Primo Water Corporation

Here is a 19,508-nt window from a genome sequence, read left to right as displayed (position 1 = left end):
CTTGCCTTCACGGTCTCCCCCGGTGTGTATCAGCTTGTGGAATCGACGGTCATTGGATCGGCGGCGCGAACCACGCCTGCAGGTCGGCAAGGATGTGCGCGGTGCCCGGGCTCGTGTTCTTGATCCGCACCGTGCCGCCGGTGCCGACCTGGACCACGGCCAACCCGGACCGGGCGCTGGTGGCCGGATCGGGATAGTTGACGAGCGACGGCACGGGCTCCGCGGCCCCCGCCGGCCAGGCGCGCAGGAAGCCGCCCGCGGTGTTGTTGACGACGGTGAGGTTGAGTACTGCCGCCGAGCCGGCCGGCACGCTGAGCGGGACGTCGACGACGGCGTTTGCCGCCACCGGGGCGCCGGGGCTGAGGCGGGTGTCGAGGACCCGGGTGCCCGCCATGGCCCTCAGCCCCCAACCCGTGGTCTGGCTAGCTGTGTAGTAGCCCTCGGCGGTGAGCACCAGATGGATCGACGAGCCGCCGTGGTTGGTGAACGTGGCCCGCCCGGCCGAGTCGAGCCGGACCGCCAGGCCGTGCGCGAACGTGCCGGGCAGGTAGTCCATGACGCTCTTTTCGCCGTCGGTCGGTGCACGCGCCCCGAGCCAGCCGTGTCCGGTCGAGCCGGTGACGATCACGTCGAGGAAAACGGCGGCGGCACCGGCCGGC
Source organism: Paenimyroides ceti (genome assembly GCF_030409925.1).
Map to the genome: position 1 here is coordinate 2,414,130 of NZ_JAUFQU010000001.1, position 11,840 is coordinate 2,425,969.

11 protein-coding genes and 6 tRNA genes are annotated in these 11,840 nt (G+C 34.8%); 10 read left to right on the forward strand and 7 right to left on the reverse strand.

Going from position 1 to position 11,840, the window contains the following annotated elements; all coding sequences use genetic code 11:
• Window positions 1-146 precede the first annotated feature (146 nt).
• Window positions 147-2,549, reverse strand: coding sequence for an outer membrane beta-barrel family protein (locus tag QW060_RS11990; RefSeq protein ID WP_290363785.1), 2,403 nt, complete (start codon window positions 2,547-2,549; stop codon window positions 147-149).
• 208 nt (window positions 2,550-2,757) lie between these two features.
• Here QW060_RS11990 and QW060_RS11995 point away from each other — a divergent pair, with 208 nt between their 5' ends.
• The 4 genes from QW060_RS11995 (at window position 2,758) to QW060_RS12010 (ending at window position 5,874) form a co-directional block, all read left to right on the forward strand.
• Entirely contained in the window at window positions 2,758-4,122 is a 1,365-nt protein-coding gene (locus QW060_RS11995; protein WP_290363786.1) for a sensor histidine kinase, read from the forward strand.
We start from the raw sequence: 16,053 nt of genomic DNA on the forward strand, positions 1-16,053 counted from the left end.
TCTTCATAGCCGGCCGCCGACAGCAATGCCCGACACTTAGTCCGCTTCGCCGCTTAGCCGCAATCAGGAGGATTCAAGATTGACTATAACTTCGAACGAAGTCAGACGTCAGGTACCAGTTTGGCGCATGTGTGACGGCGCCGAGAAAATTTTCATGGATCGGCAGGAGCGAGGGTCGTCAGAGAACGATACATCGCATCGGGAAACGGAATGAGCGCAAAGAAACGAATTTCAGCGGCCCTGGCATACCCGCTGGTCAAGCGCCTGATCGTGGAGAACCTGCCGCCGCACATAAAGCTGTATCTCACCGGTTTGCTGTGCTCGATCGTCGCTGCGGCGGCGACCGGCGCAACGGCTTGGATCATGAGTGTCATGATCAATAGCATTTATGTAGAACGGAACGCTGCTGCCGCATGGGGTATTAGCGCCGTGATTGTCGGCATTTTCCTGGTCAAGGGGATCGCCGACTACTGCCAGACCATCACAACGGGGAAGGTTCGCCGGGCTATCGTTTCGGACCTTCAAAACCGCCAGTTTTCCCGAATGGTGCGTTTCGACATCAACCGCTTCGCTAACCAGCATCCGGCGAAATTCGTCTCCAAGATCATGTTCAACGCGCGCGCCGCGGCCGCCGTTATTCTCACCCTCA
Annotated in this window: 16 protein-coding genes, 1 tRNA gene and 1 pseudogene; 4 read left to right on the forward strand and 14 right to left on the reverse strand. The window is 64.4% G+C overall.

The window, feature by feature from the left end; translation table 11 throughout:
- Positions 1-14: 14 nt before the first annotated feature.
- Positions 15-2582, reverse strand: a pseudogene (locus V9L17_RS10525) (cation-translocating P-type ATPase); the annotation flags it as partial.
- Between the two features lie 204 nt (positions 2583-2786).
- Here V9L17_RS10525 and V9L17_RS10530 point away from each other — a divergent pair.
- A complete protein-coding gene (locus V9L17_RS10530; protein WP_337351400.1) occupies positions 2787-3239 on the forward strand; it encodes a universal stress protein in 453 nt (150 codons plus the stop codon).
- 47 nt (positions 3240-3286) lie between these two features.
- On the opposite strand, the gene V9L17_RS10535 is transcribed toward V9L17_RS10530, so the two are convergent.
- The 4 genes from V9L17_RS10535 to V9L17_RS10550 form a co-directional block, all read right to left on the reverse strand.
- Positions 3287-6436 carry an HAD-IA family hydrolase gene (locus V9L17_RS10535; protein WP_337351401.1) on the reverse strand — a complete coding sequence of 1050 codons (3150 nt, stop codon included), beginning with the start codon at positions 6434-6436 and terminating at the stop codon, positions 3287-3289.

Q1 2023 Earnings Conference Call